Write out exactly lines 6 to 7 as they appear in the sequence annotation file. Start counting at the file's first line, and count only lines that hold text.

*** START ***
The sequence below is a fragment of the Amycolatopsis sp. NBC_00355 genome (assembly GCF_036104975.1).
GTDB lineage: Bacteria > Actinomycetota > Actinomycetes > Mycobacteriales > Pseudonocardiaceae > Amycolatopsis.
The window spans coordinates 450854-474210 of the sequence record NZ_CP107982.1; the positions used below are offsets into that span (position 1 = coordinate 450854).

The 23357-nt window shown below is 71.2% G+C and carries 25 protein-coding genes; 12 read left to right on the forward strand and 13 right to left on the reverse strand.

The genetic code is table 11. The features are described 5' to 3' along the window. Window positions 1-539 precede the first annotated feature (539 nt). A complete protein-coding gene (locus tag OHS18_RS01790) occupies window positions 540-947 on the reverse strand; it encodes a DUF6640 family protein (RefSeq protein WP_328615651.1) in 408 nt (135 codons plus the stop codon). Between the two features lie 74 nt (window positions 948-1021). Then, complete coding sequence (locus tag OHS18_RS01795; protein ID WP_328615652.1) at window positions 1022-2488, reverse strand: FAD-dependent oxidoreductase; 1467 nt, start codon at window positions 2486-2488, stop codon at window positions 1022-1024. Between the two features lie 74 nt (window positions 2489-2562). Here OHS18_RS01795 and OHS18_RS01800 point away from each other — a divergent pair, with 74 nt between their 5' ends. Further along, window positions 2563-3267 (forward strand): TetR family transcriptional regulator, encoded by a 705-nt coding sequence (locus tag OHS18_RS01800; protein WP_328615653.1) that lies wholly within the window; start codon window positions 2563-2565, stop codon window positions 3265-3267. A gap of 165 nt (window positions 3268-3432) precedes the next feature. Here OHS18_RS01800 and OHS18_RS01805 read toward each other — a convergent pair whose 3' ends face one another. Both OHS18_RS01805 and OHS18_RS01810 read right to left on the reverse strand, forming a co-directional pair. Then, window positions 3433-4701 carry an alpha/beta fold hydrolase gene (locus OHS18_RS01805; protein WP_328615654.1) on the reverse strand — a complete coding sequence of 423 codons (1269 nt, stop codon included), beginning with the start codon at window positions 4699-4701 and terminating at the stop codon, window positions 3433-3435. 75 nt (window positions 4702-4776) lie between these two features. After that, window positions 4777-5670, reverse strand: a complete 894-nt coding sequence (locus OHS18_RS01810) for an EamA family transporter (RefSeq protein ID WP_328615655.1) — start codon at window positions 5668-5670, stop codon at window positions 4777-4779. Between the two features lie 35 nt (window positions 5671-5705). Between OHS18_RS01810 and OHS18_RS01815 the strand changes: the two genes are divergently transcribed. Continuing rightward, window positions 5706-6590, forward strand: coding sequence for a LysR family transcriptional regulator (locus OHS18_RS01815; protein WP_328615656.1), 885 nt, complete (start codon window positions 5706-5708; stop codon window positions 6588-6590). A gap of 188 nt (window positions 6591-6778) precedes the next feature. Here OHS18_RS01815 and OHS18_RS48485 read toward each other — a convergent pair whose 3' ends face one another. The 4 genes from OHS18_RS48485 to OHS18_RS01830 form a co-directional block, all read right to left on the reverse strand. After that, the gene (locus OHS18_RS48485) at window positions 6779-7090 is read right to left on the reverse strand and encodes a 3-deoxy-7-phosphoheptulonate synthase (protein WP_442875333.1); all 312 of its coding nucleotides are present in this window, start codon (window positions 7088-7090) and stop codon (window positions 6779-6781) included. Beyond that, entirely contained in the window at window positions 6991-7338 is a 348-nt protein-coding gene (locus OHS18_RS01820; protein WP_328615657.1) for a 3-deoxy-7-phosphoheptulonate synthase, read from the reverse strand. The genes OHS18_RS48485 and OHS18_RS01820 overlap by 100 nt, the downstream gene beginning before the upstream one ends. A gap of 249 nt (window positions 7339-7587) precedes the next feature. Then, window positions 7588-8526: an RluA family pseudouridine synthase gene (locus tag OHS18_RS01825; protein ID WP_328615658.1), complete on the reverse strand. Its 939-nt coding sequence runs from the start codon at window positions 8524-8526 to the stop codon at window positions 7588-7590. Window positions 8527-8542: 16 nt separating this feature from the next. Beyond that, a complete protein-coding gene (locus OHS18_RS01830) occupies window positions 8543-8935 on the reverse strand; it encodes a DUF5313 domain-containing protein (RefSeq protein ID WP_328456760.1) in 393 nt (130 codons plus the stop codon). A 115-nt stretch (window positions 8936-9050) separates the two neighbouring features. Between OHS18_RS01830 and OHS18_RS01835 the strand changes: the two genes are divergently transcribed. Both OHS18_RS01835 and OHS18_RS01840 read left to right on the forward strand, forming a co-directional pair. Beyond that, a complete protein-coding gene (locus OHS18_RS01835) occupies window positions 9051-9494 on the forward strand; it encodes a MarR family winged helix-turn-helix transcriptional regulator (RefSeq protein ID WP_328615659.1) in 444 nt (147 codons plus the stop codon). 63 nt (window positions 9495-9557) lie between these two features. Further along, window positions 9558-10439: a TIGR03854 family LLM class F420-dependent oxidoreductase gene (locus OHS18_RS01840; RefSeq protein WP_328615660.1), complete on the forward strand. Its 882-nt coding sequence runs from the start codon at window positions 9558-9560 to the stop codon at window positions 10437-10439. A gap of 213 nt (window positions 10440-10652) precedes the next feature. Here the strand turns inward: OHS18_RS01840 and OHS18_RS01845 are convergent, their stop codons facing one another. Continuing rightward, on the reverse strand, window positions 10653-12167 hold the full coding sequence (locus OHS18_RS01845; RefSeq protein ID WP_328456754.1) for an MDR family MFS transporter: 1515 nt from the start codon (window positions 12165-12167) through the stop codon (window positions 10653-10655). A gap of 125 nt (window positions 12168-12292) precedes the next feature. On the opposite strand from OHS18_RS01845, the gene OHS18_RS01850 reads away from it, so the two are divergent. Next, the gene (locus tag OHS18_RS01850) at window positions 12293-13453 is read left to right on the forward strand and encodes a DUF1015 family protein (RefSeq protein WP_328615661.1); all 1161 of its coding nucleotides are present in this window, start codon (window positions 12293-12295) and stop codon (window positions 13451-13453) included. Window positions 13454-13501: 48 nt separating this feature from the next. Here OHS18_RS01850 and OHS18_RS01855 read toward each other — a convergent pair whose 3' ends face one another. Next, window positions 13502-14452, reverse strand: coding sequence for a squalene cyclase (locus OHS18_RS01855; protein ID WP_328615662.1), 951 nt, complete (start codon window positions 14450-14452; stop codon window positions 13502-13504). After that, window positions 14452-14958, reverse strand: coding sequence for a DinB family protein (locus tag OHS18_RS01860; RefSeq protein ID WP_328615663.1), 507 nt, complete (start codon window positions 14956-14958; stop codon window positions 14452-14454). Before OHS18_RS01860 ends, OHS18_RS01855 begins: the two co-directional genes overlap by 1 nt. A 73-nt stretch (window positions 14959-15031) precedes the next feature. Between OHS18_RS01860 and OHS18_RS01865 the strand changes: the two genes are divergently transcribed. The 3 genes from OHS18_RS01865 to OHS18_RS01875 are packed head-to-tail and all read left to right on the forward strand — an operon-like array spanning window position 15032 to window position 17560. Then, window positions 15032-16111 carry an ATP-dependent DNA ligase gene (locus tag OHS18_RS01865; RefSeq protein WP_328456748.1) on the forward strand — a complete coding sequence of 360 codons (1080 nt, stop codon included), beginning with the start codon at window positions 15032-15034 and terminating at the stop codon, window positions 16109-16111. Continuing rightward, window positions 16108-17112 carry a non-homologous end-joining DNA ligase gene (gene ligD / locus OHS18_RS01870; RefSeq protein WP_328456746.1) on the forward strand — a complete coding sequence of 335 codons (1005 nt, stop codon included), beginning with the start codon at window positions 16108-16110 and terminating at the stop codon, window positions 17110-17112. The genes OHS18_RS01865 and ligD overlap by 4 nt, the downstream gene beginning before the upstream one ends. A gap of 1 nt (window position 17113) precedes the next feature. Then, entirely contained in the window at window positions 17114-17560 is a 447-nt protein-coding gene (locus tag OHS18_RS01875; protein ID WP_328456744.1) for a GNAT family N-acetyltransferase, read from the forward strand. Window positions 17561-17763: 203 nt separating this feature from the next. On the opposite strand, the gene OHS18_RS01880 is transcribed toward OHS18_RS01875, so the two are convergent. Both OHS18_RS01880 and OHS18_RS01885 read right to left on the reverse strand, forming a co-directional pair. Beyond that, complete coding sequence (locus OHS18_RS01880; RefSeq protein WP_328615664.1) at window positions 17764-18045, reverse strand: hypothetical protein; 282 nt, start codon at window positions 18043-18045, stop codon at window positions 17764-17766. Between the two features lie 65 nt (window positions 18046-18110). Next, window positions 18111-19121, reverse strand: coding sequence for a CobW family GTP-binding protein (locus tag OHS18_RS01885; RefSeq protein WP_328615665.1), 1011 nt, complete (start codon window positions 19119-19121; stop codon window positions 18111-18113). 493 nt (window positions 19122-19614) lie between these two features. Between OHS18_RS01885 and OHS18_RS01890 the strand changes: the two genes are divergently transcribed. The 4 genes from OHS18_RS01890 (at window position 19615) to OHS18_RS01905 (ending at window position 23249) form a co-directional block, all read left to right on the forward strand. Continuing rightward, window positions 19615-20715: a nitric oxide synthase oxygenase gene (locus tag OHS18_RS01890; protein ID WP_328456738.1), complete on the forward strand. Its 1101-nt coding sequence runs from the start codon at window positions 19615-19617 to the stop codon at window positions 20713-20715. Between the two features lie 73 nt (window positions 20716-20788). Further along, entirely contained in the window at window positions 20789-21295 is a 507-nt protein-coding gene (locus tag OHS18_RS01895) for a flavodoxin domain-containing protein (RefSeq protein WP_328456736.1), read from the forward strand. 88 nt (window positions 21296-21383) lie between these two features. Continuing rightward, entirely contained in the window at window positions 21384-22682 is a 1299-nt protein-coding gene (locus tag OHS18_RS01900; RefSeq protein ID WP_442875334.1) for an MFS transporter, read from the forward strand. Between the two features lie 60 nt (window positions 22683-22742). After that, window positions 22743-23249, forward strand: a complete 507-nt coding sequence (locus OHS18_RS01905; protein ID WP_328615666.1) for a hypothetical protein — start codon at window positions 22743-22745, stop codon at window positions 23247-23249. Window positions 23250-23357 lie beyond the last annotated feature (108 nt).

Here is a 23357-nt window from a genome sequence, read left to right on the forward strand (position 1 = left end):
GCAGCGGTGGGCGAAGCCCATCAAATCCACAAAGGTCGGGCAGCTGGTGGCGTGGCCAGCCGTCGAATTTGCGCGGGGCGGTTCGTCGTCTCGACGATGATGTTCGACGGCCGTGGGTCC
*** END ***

Here is a 23357-nt window from a genome sequence, read left to right on the forward strand (position 1 = left end):
GCAGCGGTGGGCGAAGCCCATCAAATCCACAAAGGTCGGGCAGCTGGTGGCGTGGCCAGCCGTCGAATTTGCGCGGGGCGGTTCGTCGTCTCGACGATGATGTTCGACGGCCGTGGGTCC